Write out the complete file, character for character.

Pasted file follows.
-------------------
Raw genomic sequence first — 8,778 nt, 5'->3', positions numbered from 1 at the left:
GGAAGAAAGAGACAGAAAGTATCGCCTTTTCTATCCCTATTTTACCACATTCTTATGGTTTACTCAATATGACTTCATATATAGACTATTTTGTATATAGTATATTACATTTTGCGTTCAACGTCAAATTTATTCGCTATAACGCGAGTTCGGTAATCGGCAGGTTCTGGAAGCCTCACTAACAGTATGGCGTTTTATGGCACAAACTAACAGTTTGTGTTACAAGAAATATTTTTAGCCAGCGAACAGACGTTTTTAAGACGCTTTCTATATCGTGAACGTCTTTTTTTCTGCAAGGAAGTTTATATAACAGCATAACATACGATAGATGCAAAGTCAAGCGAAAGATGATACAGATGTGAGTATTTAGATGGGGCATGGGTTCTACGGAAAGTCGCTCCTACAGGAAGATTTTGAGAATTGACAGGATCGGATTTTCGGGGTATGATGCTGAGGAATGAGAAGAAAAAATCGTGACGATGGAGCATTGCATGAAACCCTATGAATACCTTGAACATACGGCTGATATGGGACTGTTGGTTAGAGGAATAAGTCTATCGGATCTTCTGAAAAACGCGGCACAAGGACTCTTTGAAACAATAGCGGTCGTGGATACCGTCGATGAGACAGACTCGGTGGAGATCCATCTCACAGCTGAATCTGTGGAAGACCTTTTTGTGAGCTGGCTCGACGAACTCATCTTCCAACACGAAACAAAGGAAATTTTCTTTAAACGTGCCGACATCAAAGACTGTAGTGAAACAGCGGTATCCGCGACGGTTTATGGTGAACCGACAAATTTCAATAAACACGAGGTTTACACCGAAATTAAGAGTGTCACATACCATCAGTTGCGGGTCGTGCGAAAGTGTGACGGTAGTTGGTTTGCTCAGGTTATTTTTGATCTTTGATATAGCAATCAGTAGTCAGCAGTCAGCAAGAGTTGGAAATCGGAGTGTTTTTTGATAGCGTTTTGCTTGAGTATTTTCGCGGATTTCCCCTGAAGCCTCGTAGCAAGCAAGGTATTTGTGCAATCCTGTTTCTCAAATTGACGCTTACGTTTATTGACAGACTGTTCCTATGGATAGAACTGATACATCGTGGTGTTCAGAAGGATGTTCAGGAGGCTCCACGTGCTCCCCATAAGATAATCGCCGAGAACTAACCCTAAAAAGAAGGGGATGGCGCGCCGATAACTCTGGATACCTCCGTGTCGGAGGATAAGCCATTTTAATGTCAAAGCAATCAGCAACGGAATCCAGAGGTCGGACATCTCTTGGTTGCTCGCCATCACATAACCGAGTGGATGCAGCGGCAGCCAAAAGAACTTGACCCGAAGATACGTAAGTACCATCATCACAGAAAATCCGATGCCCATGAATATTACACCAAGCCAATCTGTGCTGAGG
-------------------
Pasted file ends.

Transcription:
Raw genomic sequence first — 8,778 nt, 5'->3', positions numbered from 1 at the left:
GGAAGAAAGAGACAGAAAGTATCGCCTTTTCTATCCCTATTTTACCACATTCTTATGGTTTACTCAATATGACTTCATATATAGACTATTTTGTATATAGTATATTACATTTTGCGTTCAACGTCAAATTTATTCGCTATAACGCGAGTTCGGTAATCGGCAGGTTCTGGAAGCCTCACTAACAGTATGGCGTTTTATGGCACAAACTAACAGTTTGTGTTACAAGAAATATTTTTAGCCAGCGAACAGACGTTTTTAAGACGCTTTCTATATCGTGAACGTCTTTTTTTCTGCAAGGAAGTTTATATAACAGCATAACATACGATAGATGCAAAGTCAAGCGAAAGATGATACAGATGTGAGTATTTAGATGGGGCATGGGTTCTACGGAAAGTCGCTCCTACAGGAAGATTTTGAGAATTGACAGGATCGGATTTTCGGGGTATGATGCTGAGGAATGAGAAGAAAAAATCGTGACGATGGAGCATTGCATGAAACCCTATGAATACCTTGAACATACGGCTGATATGGGACTGTTGGTTAGAGGAATAAGTCTATCGGATCTTCTGAAAAACGCGGCACAAGGACTCTTTGAAACAATAGCGGTCGTGGATACCGTCGATGAGACAGACTCGGTGGAGATCCATCTCACAGCTGAATCTGTGGAAGACCTTTTTGTGAGCTGGCTCGACGAACTCATCTTCCAACACGAAACAAAGGAAATTTTCTTTAAACGTGCCGACATCAAAGACTGTAGTGAAACAGCGGTATCCGCGACGGTTTATGGTGAACCGACAAATTTCAATAAACACGAGGTTTACACCGAAATTAAGAGTGTCACATACCATCAGTTGCGGGTCGTGCGAAAGTGTGACGGTAGTTGGTTTGCTCAGGTTATTTTTGATCTTTGATATAGCAATCAGTAGTCAGCAGTCAGCAAGAGTTGGAAATCGGAGTGTTTTTTGATAGCGTTTTGCTTGAGTATTTTCGCGGATTTCCCCTGAAGCCTCGTAGCAAGCAAGGTATTTGTGCAATCCTGTTTCTCAAATTGACGCTTACGTTTATTGACAGACTGTTCCTATGGATAGAACTGATACATCGTGGTGTTCAGAAGGATGTTCAGGAGGCTCCACGTGCTCCCCATAAGATAATCGCCGAGAACTAACCCTAAAAAGAAGGGGATGGCGCGCCGATAACTCTGGATACCTCCGTGTCGGAGGATAAGCCATTTTAATGTCAAAGCAATCAGCAACGGAATCCAGAGGTCGGACATCTCTTGGTTGCTCGCCATCACATAACCGAGTGGATGCAGCGGCAGCCAAAAGAACTTGACCCGAAGATACGTAAGTACCATCATCACAGAAAATCCGATGCCCATGAATATTACACCAAGCCAATCTGTGCTGAGG